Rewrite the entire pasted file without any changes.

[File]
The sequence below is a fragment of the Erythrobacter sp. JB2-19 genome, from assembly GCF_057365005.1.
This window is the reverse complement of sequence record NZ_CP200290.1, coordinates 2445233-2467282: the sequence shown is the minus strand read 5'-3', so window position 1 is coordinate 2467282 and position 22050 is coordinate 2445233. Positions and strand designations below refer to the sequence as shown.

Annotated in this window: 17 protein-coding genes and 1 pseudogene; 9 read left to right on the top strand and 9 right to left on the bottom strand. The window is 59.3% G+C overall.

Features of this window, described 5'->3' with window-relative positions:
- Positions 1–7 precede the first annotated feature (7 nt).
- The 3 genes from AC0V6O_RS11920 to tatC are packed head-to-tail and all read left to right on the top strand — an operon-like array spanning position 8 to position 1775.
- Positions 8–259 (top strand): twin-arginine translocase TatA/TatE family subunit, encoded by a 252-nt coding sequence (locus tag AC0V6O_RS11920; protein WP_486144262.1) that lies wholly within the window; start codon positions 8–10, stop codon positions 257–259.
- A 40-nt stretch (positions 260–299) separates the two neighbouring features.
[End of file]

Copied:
The sequence below is a fragment of the Erythrobacter sp. JB2-19 genome, from assembly GCF_057365005.1.
This window is the reverse complement of sequence record NZ_CP200290.1, coordinates 2445233-2467282: the sequence shown is the minus strand read 5'-3', so window position 1 is coordinate 2467282 and position 22050 is coordinate 2445233. Positions and strand designations below refer to the sequence as shown.

Annotated in this window: 17 protein-coding genes and 1 pseudogene; 9 read left to right on the top strand and 9 right to left on the bottom strand. The window is 59.3% G+C overall.

Features of this window, described 5'->3' with window-relative positions:
- Positions 1–7 precede the first annotated feature (7 nt).
- The 3 genes from AC0V6O_RS11920 to tatC are packed head-to-tail and all read left to right on the top strand — an operon-like array spanning position 8 to position 1775.
- Positions 8–259 (top strand): twin-arginine translocase TatA/TatE family subunit, encoded by a 252-nt coding sequence (locus tag AC0V6O_RS11920; protein WP_486144262.1) that lies wholly within the window; start codon positions 8–10, stop codon positions 257–259.
- A 40-nt stretch (positions 260–299) separates the two neighbouring features.